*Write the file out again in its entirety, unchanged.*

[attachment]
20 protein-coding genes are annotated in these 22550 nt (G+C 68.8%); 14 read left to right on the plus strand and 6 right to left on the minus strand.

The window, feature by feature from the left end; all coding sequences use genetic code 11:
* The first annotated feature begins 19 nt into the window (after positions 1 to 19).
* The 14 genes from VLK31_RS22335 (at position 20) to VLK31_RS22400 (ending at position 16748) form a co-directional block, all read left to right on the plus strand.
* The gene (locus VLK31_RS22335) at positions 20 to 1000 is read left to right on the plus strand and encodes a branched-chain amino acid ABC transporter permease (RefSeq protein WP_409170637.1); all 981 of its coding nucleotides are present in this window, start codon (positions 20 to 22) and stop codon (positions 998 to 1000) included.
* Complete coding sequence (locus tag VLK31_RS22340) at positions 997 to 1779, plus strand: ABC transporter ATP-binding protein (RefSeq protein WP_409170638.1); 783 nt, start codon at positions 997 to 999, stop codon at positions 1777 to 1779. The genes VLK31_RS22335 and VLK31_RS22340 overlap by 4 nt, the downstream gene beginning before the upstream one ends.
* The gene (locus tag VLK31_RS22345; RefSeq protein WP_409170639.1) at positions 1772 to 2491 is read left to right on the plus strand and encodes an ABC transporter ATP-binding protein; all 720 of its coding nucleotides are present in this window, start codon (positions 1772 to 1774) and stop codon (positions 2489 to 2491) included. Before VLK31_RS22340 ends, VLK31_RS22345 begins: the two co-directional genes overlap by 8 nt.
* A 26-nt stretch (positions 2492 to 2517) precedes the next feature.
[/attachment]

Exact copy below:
20 protein-coding genes are annotated in these 22550 nt (G+C 68.8%); 14 read left to right on the plus strand and 6 right to left on the minus strand.

The window, feature by feature from the left end; all coding sequences use genetic code 11:
* The first annotated feature begins 19 nt into the window (after positions 1 to 19).
* The 14 genes from VLK31_RS22335 (at position 20) to VLK31_RS22400 (ending at position 16748) form a co-directional block, all read left to right on the plus strand.
* The gene (locus VLK31_RS22335) at positions 20 to 1000 is read left to right on the plus strand and encodes a branched-chain amino acid ABC transporter permease (RefSeq protein WP_409170637.1); all 981 of its coding nucleotides are present in this window, start codon (positions 20 to 22) and stop codon (positions 998 to 1000) included.
* Complete coding sequence (locus tag VLK31_RS22340) at positions 997 to 1779, plus strand: ABC transporter ATP-binding protein (RefSeq protein WP_409170638.1); 783 nt, start codon at positions 997 to 999, stop codon at positions 1777 to 1779. The genes VLK31_RS22335 and VLK31_RS22340 overlap by 4 nt, the downstream gene beginning before the upstream one ends.
* The gene (locus tag VLK31_RS22345; RefSeq protein WP_409170639.1) at positions 1772 to 2491 is read left to right on the plus strand and encodes an ABC transporter ATP-binding protein; all 720 of its coding nucleotides are present in this window, start codon (positions 1772 to 1774) and stop codon (positions 2489 to 2491) included. Before VLK31_RS22340 ends, VLK31_RS22345 begins: the two co-directional genes overlap by 8 nt.
* A 26-nt stretch (positions 2492 to 2517) precedes the next feature.